Organic Bai Mu Dan

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White Tea
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Edit tea info Last updated by Daniel Mencher
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From You, Me & Tea

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18 tasting notes

Originally published at The Nice Drinks In Life:

Name: Organic Bai Mu Dan
Type: White Tea
Purveyor: You, Me and Tea
Preparation: One teaspoon steeped in about eight ounces of 180-degree water for 4:30, sipped plain

Bai mudan means “white peony” in Chinese. The Chinese have other words for “peony” in addition to mudan, among them fuguihua (“flower of riches and honor”) and huawang (“king of the flowers”). We might reasonably expect, upon learning this, that if they were to name a tea after this important symbol, they would reserve it for a premium variety. And indeed they have: whereas the other main grade of Chinese white tea, bai hao yinzhen (“white hair silver needle”), is made just from leaf shoots, bai mudan is prepared from shoots with young leaves on them. Bai hao yinzhen is very popular for its lighter, gentler flavors, but bai mudan takes no back seat with its more robust flavor profile, which, because it is robust only relative to white teas, results in a delightful beverage that offers nice, light tasting notes without devolving altogether into a glorified cup of barely flavored water.

The dry leaves of this organic Bai Mu Dan from You, Me and Tea are hazel colored. They are sizeable, and really do not appear terribly withered or curled up. The leaves smell very much of citrus – sweet citrus – maybe with the slightest wisp of white table grapes. They brew into a light, gentle, sprightly beverage that shakes about playfully as the vessel gets moved around. It is not at all unlike the color of a white peach.

The aroma is sweet and malty, smooth, with clear notes of citrus and melon, along with a side of very mild tannins. The first thing noticed upon sipping it is the light body, followed immediately by the delightful citrus and the practical absence of tannins. The beverage is not brisk, but one can discern that if there were a few more tannins about, then it would indeed be brisk, and that would not be such a bad thing. After a few sips, one notices a maltiness beginning to poke its way about, sneaking up from the back of the palate. It never overpowers, but with each sip it becomes felt further and further up the mouth, until soon malt is forming an underlying context in which all of the other tasting notes, heretofore independently frolicking about, are now playing together.

Thinking about it for far longer than anyone with something useful to do ought to spend thinking about it, I have found that this organic Bai Mu Dan bears a vague resemblance to a first flush Darjeeling tea.

In fidelity to the traditions of elegance and beauty that brought this tea about and have tended to its continuing prosperity, the tea has a lovely finish that rewards those who explore it most thoroughly: florals emerge for the first time, and form a lovely scene on the palate in which, if one waits just a moment or two extra, light notes of citrus and melon pass through with a breezy flourish.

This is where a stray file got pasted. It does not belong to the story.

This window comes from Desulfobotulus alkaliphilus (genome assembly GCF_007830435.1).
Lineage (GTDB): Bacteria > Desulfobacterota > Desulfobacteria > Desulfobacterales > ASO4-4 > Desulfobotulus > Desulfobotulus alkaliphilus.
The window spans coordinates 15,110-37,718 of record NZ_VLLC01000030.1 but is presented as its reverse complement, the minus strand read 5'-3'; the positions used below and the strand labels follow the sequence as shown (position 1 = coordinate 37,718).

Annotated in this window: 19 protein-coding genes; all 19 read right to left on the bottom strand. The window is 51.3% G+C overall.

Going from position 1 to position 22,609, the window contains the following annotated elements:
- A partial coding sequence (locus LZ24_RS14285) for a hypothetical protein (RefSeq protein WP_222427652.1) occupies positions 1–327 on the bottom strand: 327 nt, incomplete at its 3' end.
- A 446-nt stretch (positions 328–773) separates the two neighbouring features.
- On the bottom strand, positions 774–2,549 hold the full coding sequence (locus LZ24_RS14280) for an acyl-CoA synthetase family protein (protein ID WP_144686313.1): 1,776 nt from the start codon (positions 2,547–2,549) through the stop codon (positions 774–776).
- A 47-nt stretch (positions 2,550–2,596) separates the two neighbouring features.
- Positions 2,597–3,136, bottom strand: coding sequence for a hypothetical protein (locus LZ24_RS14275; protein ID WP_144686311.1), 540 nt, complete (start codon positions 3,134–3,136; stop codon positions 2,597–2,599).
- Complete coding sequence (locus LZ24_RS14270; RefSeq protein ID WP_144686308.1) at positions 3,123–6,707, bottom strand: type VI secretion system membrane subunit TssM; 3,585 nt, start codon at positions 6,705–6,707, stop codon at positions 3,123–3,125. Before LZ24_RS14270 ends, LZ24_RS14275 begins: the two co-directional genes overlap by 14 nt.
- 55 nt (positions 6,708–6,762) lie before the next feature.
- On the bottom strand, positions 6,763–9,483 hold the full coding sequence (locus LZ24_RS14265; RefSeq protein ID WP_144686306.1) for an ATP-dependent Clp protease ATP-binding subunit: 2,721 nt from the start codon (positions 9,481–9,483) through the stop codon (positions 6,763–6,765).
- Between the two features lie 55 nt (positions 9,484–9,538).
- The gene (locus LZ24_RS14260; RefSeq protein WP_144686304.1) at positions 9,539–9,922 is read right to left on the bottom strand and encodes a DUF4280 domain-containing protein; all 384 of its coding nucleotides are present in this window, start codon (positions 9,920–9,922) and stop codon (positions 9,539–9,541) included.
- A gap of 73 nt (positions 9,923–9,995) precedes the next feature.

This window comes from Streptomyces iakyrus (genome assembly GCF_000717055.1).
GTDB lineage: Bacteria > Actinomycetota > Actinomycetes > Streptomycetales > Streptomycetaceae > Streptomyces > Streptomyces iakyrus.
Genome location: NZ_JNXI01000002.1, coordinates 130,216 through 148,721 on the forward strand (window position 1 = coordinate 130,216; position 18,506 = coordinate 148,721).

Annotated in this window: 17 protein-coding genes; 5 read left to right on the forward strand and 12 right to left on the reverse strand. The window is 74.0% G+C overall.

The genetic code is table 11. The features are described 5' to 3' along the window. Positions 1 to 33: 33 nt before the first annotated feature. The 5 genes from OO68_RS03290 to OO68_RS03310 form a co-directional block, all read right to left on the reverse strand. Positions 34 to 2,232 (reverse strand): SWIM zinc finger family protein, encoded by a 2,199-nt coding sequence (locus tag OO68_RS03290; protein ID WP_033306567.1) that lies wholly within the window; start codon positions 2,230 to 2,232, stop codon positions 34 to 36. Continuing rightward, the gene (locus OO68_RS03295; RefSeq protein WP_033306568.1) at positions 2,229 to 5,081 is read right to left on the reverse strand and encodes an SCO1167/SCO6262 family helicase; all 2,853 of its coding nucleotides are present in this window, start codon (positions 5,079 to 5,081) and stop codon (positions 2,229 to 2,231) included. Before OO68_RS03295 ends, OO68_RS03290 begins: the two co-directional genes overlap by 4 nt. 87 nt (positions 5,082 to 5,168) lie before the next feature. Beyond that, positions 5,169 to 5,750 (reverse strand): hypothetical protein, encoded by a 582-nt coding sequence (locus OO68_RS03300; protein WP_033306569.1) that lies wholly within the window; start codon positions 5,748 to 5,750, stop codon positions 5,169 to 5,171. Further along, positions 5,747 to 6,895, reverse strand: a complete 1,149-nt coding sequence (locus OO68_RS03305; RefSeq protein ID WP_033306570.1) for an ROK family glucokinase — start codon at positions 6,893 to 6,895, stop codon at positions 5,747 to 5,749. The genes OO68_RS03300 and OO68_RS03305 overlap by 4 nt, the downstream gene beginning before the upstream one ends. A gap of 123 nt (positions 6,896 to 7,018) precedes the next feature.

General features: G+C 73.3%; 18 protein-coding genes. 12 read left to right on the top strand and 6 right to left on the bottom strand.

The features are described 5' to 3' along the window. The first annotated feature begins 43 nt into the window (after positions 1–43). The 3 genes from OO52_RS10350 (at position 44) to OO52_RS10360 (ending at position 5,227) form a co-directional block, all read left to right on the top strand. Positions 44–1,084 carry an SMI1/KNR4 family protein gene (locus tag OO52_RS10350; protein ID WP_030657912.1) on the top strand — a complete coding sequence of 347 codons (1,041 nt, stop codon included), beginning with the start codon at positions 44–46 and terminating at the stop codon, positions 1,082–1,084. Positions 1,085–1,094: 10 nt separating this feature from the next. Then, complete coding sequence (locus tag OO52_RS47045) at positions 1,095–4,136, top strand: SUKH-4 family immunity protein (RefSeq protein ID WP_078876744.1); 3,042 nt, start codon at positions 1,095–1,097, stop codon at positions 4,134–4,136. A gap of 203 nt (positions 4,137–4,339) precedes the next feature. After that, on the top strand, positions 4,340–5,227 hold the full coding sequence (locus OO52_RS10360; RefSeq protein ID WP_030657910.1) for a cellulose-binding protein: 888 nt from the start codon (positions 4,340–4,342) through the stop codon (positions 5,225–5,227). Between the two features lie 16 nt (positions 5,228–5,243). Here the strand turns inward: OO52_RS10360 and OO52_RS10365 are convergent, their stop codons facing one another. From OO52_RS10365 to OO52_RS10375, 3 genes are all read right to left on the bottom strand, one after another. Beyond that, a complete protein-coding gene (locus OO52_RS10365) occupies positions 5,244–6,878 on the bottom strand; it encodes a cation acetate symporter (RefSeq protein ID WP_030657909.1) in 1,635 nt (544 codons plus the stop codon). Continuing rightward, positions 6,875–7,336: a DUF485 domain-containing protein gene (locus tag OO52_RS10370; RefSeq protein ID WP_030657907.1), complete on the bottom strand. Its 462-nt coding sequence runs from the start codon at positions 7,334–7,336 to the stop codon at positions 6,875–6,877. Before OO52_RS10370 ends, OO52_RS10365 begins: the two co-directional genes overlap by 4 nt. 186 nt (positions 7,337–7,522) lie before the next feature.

Despite being lighter and more energetic than traditional tea-time teas, which tend to be deeper, smoother, calmer, and more thoughtful, thusly lending themselves to relaxation and quiet contemplation, this Bai Mu Dan is recommended more for the afternoon than for the morning. It is caffeinated and will work just fine for a chemical wakening agent, yes. However, its personality is much better suited for someone who is already about the day. The Bai Mu Dan is playful, energetic, almost cute in its childlike get-up-and-go. To get the most out of it, one should approach it already awake, in good humor, excited at the very thought of unshouldering the burdens of the day and expending the rest of one’s energy in sweet recreation. Have an extra few minutes on the way to your kid’s baseball game after work? The Bai Mu Dan is eagerly waiting to accompany you along the way. Done with your chores and errands for the weekend and looking forward to yoga class? This BMD just wrote your name on itself, and in your favorite font at that. Come to think of it, morning sipping may work after all: if you are one of those lucky devils who continues to spring out of bed with bountiful verve every single morning, and find yourself having just finished your jog at sunrise and now preparing to tackle the preposterous challenges with which a phalanx of bosses and coworkers has schemed to bombard you before you have even traversed the office parking lot – then a little Bai Mu Dan on the way there is just what the doctor ordered.

Pick some up today, and enjoy.

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